United Tribes of Bristol Bay
More than a thousand Bristol Bay residents, several thousand Alaskans, and more than 125,000 Americans are calling on the Biden Administration to enact permanent protections for the Bristol Bay watershed.
On the anniversary of President Barack Obama’s visit to Bristol Bay, United Tribes of Bristol Bay submitted approximately 3,500 comments to the Environmental Protection Agency, asking they use Clean Water Act authority to permanently protect the region from mines like Pebble. Those letters come after about 125,000 letters were sent by supporters in the state and nation so far this year, adding to the 2.1 million comments submitted to Environmental Protection Agency since Bristol Bay Tribes first petitioned the agency for Clean Water Act protections in 2010.
Alaska-based groups including Commercial Fishermen for Bristol Bay, Defend Bristol Bay and Stop Pebble Mine submitted thousands of comment letters this year, as did many national entities including Natural Resources Defense Council, Earthworks, Friends of the Earth, and others.
“The people of Bristol Bay are very clear: we want the Environmental Protection Agency to take action to protect our watershed,” said United Tribes of Bristol Bay Executive Director Alannah Hurley. “Six years after President Obama stood on our beaches and recognized our region as a national treasure that needed protections, one year after Biden’s campaign promise to finish that work, and almost twenty years of facing this threat, we are still waiting for action. We appreciate the support of so many around the nation who stand with us to call on the Environmental Protection Agency to uphold their responsibility and permanently protect Bristol Bay.”
President Obama visited Bristol Bay on September 2, 2015, calling it “critical” to “protect this incredible natural resource.” But the effort to provide Environmental Protection Agency protections was halted by politics under the Trump Administration, and the Biden Administration has yet to take action to resume and finalize protections for the region.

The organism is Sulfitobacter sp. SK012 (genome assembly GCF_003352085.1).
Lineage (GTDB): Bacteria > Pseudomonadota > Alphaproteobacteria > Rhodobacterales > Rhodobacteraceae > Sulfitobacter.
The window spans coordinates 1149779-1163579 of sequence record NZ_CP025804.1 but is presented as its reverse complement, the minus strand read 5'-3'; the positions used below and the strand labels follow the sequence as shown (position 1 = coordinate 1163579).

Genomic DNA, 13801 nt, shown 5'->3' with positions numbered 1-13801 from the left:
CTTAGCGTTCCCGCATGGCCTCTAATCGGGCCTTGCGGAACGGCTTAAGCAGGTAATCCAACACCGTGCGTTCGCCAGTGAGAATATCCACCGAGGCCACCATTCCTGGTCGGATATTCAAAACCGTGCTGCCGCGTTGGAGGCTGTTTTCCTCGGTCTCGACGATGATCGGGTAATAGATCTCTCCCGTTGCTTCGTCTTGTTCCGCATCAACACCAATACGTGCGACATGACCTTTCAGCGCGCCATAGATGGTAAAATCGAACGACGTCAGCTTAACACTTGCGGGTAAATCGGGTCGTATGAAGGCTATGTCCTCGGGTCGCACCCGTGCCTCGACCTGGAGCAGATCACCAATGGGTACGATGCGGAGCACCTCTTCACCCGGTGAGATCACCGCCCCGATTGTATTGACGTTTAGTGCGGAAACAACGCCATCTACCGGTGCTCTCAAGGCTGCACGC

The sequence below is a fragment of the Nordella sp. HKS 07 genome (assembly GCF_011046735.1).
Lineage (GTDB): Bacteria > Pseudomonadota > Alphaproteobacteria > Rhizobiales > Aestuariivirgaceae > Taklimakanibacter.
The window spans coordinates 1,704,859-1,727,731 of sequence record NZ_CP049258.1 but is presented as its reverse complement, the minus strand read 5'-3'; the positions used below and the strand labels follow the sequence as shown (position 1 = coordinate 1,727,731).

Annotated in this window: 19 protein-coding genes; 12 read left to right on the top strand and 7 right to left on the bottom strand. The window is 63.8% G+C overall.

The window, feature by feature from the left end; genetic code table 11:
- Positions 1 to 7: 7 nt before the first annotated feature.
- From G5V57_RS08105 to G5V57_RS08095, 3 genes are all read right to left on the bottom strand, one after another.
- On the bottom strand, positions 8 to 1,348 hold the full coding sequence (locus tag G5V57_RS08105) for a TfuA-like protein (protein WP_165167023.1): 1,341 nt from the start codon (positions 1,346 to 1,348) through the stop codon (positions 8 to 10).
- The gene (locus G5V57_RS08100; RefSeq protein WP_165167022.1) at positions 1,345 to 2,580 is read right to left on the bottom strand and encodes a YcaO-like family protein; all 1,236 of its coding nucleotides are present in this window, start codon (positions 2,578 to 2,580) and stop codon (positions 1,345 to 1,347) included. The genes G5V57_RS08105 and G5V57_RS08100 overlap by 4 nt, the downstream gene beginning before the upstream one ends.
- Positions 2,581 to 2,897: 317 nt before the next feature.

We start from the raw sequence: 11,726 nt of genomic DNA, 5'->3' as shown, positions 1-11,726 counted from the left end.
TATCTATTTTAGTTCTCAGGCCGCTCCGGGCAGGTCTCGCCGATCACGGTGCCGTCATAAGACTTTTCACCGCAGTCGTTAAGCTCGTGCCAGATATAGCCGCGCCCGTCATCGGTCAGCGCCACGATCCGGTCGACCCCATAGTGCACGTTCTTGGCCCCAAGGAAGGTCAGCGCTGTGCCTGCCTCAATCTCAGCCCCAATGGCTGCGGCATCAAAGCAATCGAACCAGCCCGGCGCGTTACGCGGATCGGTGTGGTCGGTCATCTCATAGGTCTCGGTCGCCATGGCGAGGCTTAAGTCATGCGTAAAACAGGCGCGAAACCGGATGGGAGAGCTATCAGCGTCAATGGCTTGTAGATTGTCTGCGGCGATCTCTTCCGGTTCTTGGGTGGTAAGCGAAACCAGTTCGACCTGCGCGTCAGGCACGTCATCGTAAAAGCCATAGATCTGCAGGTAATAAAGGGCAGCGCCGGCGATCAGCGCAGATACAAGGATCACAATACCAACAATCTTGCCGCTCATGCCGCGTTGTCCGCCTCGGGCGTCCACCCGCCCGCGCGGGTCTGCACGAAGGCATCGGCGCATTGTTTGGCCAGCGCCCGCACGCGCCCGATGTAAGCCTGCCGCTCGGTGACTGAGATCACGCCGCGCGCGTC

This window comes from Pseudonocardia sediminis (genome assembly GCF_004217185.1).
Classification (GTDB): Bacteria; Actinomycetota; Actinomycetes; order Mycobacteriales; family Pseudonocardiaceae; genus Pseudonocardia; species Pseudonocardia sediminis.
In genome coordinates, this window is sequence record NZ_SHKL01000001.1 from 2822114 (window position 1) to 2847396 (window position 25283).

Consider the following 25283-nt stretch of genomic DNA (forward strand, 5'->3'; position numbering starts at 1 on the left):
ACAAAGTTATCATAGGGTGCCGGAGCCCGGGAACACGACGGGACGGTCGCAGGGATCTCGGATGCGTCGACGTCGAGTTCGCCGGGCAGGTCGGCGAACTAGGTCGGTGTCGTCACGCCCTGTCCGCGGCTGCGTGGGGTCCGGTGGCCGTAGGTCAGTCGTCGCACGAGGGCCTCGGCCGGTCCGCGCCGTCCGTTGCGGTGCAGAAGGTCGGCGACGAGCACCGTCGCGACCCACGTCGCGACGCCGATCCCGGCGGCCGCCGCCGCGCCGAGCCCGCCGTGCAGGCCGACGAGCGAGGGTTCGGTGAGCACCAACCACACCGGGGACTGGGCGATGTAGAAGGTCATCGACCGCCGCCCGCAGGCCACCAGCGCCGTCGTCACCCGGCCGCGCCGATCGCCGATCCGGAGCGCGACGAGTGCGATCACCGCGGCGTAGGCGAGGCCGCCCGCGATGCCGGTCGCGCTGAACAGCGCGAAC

“We can’t wait any longer. Bristol Bay needs certainty that our salmon fishery and the economy and way of life it supports will continue to support generations to come. It’s time for the Environmental Protection Agency to finalize protections for our watershed,” said Commercial Fisherman for Bristol Bay Executive Director Katherine Carscallen.
Bristol Bay Native Association represents 31 Bristol Bay Tribes & is the regional nonprofit tribal consortium providing social, economic, and educational opportunities to tribal members.
Bristol Bay Economic Development Corporation represents 17 CDQ communities & exists to promote economic growth and opportunities for Bristol Bay residents through sustainable use of the Bering Sea fisheries.
Commercial Fishermen for Bristol Bay is a national coalition of fishermen working to protect Bristol Bay, Alaska.
United Tribes of Bristol Bay is a tribal consortium representing 15 Bristol Bay tribal governments (that represent over 80 percent of the region’s total population) working to protect the Yup’ik, Dena'ina, and Alutiiq way of life in Bristol Bay.
Earthworks is a nonprofit organization dedicated to protecting communities and environment from irresponsible mining.